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Embryonic signaling pathways in development, regeneration, and cancer

Andrzej Dlugosz, MD

The long-term goal of Dr. Dlugosz's laboratory is to gain a deeper understanding of the molecular and biochemical alterations involved in the initiation, progression, and maintenance of non-melanoma skin cancer, with the ultimate goal of improving patient care. The central focus of much of his work has been the Hedgehog (Hh) pathway, which regulates a variety of events throughout embryogenesis, including growth of hair follicles and formation of sebaceous oil glands. Precisely timed, cyclical activation of Hh signaling after birth is also responsible for postnatal hair follicle growth, while deregulated activation of the Hh pathway in adult tissues is responsible for basal cell carcinoma (BCC), the most common cancer in humans, and contributes to the pathogenesis of several other types of cancer.
Using a variety of mouse models, many of which were developed in his laboratory, Dr. Dlugosz has been addressing key questions related to the oncogenic functions of the Hh pathway both in BCC and other cancers, particularly medulloblastoma and gastric cancer.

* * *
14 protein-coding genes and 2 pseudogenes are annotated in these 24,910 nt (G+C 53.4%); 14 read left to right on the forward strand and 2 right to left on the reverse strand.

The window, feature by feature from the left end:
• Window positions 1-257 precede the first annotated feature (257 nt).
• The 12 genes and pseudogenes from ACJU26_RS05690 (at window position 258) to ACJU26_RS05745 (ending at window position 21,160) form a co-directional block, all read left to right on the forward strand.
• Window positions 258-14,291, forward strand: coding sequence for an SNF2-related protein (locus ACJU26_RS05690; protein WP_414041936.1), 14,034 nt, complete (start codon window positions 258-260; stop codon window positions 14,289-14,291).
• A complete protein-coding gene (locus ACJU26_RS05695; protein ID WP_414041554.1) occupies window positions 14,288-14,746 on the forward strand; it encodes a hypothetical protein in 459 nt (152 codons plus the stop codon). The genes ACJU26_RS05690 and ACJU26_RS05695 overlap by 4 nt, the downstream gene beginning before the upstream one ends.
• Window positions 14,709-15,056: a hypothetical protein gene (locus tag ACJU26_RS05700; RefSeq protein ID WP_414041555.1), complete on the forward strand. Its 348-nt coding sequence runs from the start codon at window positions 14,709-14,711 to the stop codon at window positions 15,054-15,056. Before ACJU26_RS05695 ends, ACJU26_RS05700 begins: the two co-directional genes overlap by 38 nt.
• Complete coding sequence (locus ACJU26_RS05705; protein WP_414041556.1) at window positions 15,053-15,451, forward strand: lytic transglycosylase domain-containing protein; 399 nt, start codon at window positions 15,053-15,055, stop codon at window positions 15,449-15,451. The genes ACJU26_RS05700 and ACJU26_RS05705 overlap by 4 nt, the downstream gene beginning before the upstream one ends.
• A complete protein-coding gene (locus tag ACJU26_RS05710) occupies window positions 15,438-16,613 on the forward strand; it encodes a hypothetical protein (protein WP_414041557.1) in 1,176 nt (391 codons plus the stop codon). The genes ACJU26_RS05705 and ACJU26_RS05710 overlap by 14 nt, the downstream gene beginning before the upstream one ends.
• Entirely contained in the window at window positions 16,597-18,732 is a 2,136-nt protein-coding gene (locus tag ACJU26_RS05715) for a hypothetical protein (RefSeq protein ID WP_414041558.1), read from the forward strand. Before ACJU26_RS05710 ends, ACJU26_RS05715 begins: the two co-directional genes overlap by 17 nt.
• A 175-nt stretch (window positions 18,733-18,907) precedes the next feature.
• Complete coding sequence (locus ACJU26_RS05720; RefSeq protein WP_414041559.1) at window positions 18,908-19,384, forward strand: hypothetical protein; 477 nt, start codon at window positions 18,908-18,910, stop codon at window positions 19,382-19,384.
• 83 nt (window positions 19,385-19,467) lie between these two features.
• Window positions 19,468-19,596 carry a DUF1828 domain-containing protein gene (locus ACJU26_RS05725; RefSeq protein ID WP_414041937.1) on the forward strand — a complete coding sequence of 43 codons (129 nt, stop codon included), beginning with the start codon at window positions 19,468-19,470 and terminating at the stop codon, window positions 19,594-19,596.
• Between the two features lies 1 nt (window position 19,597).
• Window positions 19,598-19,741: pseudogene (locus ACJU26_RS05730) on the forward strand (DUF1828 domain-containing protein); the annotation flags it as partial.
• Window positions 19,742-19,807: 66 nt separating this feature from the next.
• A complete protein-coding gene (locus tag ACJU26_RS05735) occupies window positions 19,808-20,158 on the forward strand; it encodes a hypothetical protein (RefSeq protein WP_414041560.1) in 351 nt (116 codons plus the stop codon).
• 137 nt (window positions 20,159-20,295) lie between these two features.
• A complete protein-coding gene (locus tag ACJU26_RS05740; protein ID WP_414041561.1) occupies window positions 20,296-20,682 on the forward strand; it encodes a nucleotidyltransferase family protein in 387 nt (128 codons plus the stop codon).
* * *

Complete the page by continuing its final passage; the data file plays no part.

1. Is deregulated Hh signaling sufficient to initiate development of BCC or other cancers?
  2. Is continued Hh signaling required for tumor maintenance?
  3. Does the Hh pathway interact with other pathways to cause cancer?
  4. Which cell types are competent to give rise to Hh pathway-driven cancer?

In addition, Dr. Dlugosz continues to investigate the normal functions of the Hh pathway and interacting pathways in adult tissues. These studies may provide insight into a variety of skin disorders as well as some of the side effects seen in cancer patients treated with Hh pathway antagonists.

 

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